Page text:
While many are worried about the domestic economy and whether the US is headed for a recession, those invested in emerging markets should perhaps be even more concerned. One of the fears specialists in the area have is that there is probably about $200 bn of unreported Chinese loans on the books of emerging market borrowers. China is not obligated to report these loans anywhere, so no one is quite sure of the size of the exposure. The risk is that as the economy sours, and these credits debts become distressed, China could impose some severe conditions on borrowers, which could cause emerging markets to seize up.
FINSUM: We could see this becoming an issue, especially because China will be feeling distress itself, which means it is likely to use a heavy hand. Even if nothing comes of this, it will likely weigh on EM asset prices in the near-term because of the uncertainty.
The markets nosedived again today as recession fears are spiking amongst investors globally. While US investors got a bit of a reprieve from the trade war due to the announcement that new tariffs had been delayed, bad economic data out of Germany and China made a global recession look more likely. The big selloff not only dragged US bonds into a 2/10-year inversion, but also inverted the UK yield curve for the first time since 2008. German bonds saw yields fall to a record low (in negative yield territory).
FINSUM: The doom and gloom is warranted given the current backdrop, but it is also not unreasonable to think the current “wall of worry” is the perfect mountain for this bull market to climb.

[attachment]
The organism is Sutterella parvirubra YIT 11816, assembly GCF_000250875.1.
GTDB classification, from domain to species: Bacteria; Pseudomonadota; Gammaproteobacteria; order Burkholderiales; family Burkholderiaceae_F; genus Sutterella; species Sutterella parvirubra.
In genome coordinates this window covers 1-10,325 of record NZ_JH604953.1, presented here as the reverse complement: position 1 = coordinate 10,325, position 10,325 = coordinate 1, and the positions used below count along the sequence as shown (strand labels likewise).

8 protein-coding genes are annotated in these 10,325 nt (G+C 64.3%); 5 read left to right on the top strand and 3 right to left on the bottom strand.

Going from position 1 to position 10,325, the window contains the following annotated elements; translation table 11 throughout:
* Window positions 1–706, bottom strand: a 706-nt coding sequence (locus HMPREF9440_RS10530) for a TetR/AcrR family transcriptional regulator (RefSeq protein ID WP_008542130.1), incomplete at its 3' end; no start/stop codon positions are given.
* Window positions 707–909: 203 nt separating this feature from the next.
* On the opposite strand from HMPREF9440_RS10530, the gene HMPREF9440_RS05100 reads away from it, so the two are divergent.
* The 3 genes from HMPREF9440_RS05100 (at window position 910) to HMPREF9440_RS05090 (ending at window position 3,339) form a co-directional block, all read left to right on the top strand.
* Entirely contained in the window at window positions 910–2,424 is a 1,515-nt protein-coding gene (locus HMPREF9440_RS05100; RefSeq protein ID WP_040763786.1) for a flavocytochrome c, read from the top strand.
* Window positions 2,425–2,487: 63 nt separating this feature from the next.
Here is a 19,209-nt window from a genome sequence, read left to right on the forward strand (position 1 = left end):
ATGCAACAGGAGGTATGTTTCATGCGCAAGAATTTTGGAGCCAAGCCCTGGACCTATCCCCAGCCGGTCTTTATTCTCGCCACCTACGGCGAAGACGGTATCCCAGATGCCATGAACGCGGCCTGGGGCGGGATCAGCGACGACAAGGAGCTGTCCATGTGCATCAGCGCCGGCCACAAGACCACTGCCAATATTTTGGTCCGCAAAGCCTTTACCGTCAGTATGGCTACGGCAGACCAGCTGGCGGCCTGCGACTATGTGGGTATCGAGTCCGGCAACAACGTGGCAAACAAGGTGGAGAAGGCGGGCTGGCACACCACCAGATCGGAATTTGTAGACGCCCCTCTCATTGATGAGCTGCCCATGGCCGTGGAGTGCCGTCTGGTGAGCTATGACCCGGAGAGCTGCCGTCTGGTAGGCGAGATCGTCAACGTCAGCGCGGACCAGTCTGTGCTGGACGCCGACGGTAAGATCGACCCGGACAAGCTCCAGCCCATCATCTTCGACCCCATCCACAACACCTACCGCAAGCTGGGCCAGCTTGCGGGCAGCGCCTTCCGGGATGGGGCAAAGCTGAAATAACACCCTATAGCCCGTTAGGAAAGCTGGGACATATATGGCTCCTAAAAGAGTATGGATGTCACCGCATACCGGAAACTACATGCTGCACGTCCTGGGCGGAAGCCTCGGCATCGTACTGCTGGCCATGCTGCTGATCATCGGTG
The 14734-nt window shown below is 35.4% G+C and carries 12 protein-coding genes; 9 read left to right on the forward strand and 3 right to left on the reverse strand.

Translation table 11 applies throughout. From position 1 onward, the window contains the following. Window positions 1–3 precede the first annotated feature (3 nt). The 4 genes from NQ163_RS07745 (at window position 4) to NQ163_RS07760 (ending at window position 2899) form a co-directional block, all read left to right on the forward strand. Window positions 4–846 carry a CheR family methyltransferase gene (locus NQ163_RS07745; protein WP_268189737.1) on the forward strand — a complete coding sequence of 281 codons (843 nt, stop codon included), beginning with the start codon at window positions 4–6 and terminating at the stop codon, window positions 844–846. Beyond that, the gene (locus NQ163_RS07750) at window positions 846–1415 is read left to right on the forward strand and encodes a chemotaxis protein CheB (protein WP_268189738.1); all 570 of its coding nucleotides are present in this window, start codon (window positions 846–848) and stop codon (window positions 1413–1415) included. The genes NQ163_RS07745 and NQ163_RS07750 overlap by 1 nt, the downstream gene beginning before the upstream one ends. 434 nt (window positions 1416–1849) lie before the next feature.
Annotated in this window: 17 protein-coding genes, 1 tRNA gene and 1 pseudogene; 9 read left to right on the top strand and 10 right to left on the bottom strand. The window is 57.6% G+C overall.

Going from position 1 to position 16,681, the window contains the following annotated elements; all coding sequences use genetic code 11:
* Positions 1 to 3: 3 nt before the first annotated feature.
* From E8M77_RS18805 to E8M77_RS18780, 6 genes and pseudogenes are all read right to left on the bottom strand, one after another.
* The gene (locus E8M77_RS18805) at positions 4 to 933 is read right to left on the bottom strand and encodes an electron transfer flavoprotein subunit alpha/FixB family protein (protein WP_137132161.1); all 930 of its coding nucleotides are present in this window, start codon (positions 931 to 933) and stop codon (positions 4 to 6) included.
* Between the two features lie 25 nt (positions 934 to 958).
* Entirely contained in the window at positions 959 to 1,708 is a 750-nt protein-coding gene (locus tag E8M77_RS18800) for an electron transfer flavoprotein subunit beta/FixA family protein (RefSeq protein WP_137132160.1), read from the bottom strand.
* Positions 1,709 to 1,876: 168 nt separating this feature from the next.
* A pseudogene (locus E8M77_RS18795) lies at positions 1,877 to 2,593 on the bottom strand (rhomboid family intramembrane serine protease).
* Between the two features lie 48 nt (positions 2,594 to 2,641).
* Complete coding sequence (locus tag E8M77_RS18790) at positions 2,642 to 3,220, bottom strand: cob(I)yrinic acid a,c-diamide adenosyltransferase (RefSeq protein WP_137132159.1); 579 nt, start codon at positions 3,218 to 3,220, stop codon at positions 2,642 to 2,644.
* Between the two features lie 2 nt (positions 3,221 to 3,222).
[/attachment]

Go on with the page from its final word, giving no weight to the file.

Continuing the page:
While investors might not feel it right now, tariffs do have some upsides. The most direct one—revenue for the US Treasury. US Treasury income is surging because of the recent tariff hikes on Chinese goods. The rolling 12-month sum of customs duties collected by the Treasury (through the end of June) was $63 bn, almost double the sum of the same period last year. If Trump enacts another round of planned hikes on September 1st, the US will likely collect $100 bn in tariffs this year.
FINSUM: This is a good number, especially at a time of major government over-spending. However, it must be remembered that the large majority of this bounty will be eaten up by aid paid to US farmers as part of tariff relief efforts.
Markets took a nosedive yesterday. Last week was bad, but yesterday’s falls were so steep they amounted to about as much as all of last week. All fears over rates and the trade war came to a head when Trump labeled China a currency manipulator. The S&P 500 fell about 3%, meaning the total decline in the index since last week is around 6%. The Dow lost 760 points. The losses amounted to the worst single day drop since early 2018.
FINSUM: The “currency manipulator” claim is largely symbolic. While it certainly won’t help a deal get done, it is hard to see it having a tangible outcome. This seems like a lot of pent-up market anxiety manifesting itself.
Trump’s tariffs are having a major impact on the US’ trading relationships. The data has been showing such, but now there is a very significant data point: China is no longer the US’ largest trading partner. Mexico has now assumed that position. The decline in trade with China comes alongside an escalating trade war that has seen tariff hikes and restrictions on both sides.
FINSUM: We are now officially of the position that this trade war with China will not be resolved any time soon, so this decline in trading seems to be the end of an era.